As explained in Section 3, StarFish implements a manual failover. We measured the failover time by running a script that kills the HE process, and then sends SNMP messages to 3 SEs to tell them to reconnect to a backup HE process (on a different machine). The SEs report their current sequence numbers for all the logical volumes to the backup HE. This HE initiates replay recoveries to bring all logical volumes up to date. With $N=3$, $Q=2$, and one logical volume, the elapsed time to complete the failover ranges from 2.1 to 2.2 seconds (4 trials), and the elapsed time with four logical volumes ranges from 2.1 to 3.2 seconds (9 trials), which varies with the amount of data that needs to be recovered.

Table 8: Average PostMark performance during recovery. The one-way delay to the local and near SEs in all configurations are 0 and 1 ms, respectively. The Internet configurations have one-way delay to the far SE that is either 23 or 65ms, and bandwidth limit that is either 51 or 124Mbps. Maximum difference from the average transaction rate is 7.3%. PostMark transactions rate of a direct-attached RAID is 73.12 tps.
$Q$ far SE recovering # replay recovery full recovery no recovery
delay/bandwidth SE conf. PostMark recovery PostMark recovery PostMark
(tps) rate (MB/s) (tps) rate (MB/s) (tps)
1 8 local,near,far 3 60.65 8.28-9.89 53.24 7.99-10.12 68.80
1 {23,65}/{51,124} far 4 63.92 2.52-5.62 60.09 2.97-6.32 67.98
2 8 local,near,far 3 58.41 7.53-9.02 49.64 8.64-9.22 63.85
2 {23,65}/{51,124} far 4 59.92 2.53-5.79 56.85 2.68-6.64 62.46

Table 8 shows the performance of the PostMark benchmark in a system where one SE is continuously recovering. There is no idle time between successive recoveries. The replay recovery recovers the last 100,000 write requests, and the full recovery copies a 3GB logical volume. Table 8 shows that the PostMark transaction rate during recovery is within 74-98% of the performance of an equivalent system that is not in recovery, or 67-90% of the performance of a direct-attached RAID.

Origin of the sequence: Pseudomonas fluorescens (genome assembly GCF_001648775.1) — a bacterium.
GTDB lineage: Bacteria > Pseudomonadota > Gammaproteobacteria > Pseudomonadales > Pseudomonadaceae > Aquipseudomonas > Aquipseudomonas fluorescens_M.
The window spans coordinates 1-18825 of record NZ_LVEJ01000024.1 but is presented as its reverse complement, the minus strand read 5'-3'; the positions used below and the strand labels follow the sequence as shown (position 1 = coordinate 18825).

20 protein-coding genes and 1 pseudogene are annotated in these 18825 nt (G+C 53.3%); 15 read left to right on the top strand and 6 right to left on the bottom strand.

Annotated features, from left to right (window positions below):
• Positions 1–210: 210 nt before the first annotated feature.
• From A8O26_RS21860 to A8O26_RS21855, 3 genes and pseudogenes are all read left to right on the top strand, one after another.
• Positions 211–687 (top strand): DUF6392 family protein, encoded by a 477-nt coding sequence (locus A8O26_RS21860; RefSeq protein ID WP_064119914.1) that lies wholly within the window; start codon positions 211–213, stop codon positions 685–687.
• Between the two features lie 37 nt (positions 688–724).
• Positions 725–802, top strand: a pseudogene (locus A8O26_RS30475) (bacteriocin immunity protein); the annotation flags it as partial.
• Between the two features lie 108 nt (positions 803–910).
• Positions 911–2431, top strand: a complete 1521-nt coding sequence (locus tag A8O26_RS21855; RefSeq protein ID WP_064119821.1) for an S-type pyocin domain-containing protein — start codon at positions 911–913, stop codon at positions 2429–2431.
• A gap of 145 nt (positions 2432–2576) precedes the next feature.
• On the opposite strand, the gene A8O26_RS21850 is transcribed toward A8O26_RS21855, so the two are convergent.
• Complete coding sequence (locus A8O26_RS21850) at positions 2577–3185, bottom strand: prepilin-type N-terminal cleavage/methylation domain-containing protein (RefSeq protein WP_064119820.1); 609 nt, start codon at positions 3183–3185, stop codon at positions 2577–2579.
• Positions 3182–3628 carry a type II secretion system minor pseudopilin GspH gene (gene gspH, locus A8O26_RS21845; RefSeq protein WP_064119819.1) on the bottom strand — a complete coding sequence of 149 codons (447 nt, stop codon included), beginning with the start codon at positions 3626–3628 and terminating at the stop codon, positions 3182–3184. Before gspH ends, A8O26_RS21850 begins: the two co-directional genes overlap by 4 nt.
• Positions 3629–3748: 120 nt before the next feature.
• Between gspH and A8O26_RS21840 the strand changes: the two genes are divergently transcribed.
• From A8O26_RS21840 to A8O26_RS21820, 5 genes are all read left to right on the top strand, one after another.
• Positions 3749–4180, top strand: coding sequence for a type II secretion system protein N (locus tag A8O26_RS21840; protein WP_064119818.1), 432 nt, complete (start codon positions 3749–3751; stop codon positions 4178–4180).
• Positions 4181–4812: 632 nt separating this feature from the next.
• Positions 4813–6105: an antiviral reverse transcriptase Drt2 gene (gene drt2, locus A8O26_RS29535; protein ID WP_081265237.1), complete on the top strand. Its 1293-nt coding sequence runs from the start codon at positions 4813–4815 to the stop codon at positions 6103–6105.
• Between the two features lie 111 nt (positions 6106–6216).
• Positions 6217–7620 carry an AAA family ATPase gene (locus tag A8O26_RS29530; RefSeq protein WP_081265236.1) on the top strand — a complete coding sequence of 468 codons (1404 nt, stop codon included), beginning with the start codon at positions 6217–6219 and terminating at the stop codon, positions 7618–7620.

The duration of a recovery is dependent on the the recovery type (full or replay). Table 8 shows that on a dark-fiber network, replay recovery transfers 7.53-9.89MB/s. If the far SE recovers over a 51Mbps Internet link, the average replay recovery rate is about 2.7MB/s. When the Internet bandwidth is 124Mbps and one-way delay is 65ms, our TCP window size of 512KB becomes the limiting factor for recovery speed, because it limits the available bandwidth to window_size/round-trip time ( $512/0.130
= 3938$KB/s). A separate set of experiments for dark fiber show that replay recovery lasts about 17% of the outage time in the transaction phase of the PostMark benchmark. I.e., a 60 second outage recovers in about 10 seconds.

The duration of full recovery is relative to the size of the logical volume. Table 8 shows that on a dark-fiber network, the full recovery transfer rate is 7.99-10.12MB/s. (Experiments show this rate to be independent of logical volume size.) If the SE recovers over a 51Mbps Internet link, the average full recovery rate is 2.9MB/s, which is similar to the replay recovery rate for the same configuration. When the bandwidth to the recovering SE increases, as seen before, the TCP window becomes the limiting factor.

Table 8 indicates that PostMark performance degrades more during full recovery than during replay recovery. The reason is that the data source for full recovery is an SE RAID that is also handling PostMark I/O, whereas replay recovery reads the contents of the replay log, which is stored on a separate disk.

Surprises and dead ends

Here are some of the noteworthy unexpected hurdles that we encountered during the development of StarFish:

  • The required set of SCSI commands varies by device and operating system. For example, Windows NT requires the WRITE AND VERIFY command, whereas Solaris requires the START/STOP UNIT command, although both commands are optional.

  • We spent considerable effort to reduce TCP/IP socket latency. We fixed problems ranging from intermittent 200ms delays caused by TCP's Nagle algorithm [22, section 19.4], to delays of several seconds caused by buffer overflows in our memory-starved Ethernet switch.

  • Spurious hardware failures occurred. Most SCSI controllers would return error codes or have intermittent errors. However, some controllers indicated success yet failed to send data on the SCSI bus.